SYDNEY. U.S. Women’s Basketball Coach Cheryl Reeve called Alyssa Thomas last December, hoping she would want to be on the national team.

Thomas, who played overseas in the Czech Republic during the WNBA off-season, has long ruled out her name. She found that, as a longtime player overseas, commitments to the national team usually occurred during her only break of the year.

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“I wasn’t too focused on playing for Team USA, but she called me and explained her vision and talked about defense and passing and I think that’s my identity and role,” Thomas said on Friday. “So it wasn’t hard for me to try.”

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Reeve, who was named head coach of the US basketball team that same month, told Thomas she would be frank if things didn’t go the way she had hoped. Thomas immediately decided to try.

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Less than a year later, Thomas and Team USA were the perfect match for the 2022 FIFA Women’s World Cup. In her first major international competition with Team USA, Thomas was “The Engine” – her WNBA nickname with the Connecticut Sun – USA ran for the gold medal game against China on Saturday (2 AM ET). , Sportzshala/Sportzshala+). The Americans achieve their fourth in a row and 11th in the overall standings of the gold medal of the tournament.

Reeve called Thomas because she suspected the 6’2 forward “may be one of the most important people we’ll add to this.” A three-time WNBA All-Star and four-time defensive team pick, Thomas is known for her versatility in both offense and defense that allows her to play even in the top spot. She averages 10.6 points on 67.4% shooting, second on the team), 4.6 assists (second) and 2.7 steals in 22.4 minutes per game in Sydney. And the stats don’t capture how her relentless energy and physicality help set the tone, whether it’s American women’s crushing victories or when they’re being tested by a stern team.

Aja Wilson, the 2022 WNBA MVP, whose Las Vegas Aces defeated San Thomas in the finals earlier this month, called Thomas “this team’s glue, the X factor.” Jewell Loyd of the Seattle Storm called Thomas the “Most Valuable Player of the tournament”.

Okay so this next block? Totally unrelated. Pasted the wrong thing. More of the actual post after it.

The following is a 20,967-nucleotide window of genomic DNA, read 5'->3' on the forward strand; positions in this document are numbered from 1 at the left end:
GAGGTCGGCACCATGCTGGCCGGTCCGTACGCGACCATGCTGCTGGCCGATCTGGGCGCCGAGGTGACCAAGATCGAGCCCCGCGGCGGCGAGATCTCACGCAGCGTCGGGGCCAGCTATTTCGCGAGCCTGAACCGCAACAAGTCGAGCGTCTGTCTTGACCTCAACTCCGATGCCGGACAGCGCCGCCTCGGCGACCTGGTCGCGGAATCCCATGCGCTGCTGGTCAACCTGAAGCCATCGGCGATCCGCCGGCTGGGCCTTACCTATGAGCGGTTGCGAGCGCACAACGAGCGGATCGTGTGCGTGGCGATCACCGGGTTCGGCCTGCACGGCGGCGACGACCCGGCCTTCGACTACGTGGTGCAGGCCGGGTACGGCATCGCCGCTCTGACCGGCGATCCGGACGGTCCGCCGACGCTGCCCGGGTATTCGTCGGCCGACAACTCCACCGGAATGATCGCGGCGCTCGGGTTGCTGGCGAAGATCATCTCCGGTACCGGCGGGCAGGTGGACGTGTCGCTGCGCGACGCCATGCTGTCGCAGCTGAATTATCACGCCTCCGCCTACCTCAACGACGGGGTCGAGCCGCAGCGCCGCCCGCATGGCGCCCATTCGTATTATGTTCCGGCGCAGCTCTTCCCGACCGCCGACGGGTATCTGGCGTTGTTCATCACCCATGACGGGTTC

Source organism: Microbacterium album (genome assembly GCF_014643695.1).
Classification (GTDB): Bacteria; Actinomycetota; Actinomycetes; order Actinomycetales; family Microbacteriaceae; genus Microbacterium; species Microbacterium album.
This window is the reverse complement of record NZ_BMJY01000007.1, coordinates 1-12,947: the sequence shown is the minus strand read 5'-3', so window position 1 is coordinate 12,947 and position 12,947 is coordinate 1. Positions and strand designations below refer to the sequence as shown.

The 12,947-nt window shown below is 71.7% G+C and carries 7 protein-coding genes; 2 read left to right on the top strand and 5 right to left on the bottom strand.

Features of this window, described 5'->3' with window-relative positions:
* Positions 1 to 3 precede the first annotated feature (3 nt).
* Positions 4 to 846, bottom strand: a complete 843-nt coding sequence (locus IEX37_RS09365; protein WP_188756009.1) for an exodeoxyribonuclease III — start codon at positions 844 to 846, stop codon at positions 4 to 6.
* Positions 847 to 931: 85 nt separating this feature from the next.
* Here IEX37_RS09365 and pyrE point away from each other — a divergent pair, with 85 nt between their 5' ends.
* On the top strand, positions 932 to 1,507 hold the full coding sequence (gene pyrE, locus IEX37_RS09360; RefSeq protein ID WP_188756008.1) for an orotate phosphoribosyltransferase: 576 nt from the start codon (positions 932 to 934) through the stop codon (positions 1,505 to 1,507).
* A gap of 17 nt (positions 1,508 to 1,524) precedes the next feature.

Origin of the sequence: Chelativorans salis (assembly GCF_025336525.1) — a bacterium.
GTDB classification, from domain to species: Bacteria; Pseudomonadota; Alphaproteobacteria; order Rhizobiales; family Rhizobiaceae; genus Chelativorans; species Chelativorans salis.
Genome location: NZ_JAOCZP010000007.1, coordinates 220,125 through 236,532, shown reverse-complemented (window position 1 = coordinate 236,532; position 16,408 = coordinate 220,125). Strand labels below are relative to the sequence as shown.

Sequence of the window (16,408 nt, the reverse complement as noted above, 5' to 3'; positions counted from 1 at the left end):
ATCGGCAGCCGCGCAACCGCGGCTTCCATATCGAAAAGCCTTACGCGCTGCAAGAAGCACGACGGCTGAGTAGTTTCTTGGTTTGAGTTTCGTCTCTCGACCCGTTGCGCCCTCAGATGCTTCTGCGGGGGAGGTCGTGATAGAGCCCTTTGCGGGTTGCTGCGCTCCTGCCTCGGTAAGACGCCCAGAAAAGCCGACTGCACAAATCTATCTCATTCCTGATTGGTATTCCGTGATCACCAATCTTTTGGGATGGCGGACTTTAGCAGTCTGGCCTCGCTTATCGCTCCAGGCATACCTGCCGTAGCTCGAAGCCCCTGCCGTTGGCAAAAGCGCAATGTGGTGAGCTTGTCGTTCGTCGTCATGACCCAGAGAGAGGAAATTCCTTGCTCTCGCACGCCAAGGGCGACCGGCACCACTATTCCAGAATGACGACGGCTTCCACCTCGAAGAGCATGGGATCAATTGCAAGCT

Thomas has not been involved with USA Basketball since 2013. But after several years of playing against her as head coach of the Minnesota Lynx, Reeve was impressed with Thomas’s analysis, even though Thomas was not recognized as a WNBA All-League Pick. before this season (second team). With several USA Basketball Post players leaving or retiring, Thomas had the opportunity to earn a bigger role on the team.

Thomas made his first test run in the Riva system during the FIBA ​​World Cup Qualifier in February, when the coach was looking to establish a personality with regards to defense and up-tempo. “She’s obviously a mix of both,” Reeve said.

Case in point: Against Serbia in the quarter-finals, with the United States leading only four early in the second quarter, Thomas recovered defensively after her player rigged a shot and hit the paint. Thomas made sure she didn’t get any further, snatching the ball out of the hands of a Serbian player before taking one dribble and running it from the bottom block to the free throw line at the other end of the court, where she was backed up by Sun teammate Brionna Jones. this is for idle.

In the semi-final against Canada, the Americans were able to slow down the hot Lynx player Bridget Carlton, who scored at least 15 points in four games in a row.

Their game plan? “Alyssa Thomas,” Reeve said. “We said, ‘Follow her.’

When the US needs a hit physically or a burst of energy, Thomas most often provides it, either as part of the starting five, which she has been in throughout the tournament, or when she is back in the game.

Thomas’ appearance – her agility on the lane and breaking the attacking glass where she collects 2.7 boards per contest – was critical to the United States dominating the paint (averaging 54.0 points per game) and assists (26.3) . For Team USA, all but one (Belgium in the first leg) had less than 70 points, and four, including Canada in the semi-finals and Serbia in the quarter-finals, had less than 60 points.

Reeve discussed how having more defense-oriented personnel allowed Team USA to dominate this end of the floor even more than in recent years, and that Thomas in particular was “really vital to establishing that identity.”

“Her energy is impressive,” said Loyd, Thomas’ breakfast buddy during the World Cup. “Her tenacity on defense, her IQ on offense. She is in the right place all the time and she doesn’t take care of herself. It’s always the question: How can I attract other people? and she just never gets tired… She is so fun to watch.”

Thomas, a nine-year WNBA veteran, didn’t think about playing for the US basketball team or any other national team for most of her career. “I just took care of myself,” she said. “I just play hard and play my style of play, whether it’s overseas. [or the] WNBA and I think I’m approaching it the same way.”

The potential to win a gold medal would have been a good silver lining — “a great page-turner,” Thomas said — after her Sun lost in the WNBA Finals for the second time in four seasons. Instead, Thomas can win a championship that few American basketball players have competed in and get a chance to be part of a legacy and one of the most legendary dynasties in all sports. For Thomas and Reeve, the wait was worth it.

“Basketball USA, may not always be your time, right?” Reeve said. “As for the earlier part of Alyssa’s career, go back and look at the post-players of that time. It’s not that Alyssa wasn’t good enough. It just wasn’t her time.

“What I appreciate is that Alyssa didn’t go to play for another country because she just didn’t get it when she wanted to. She stayed there. She trusted me.”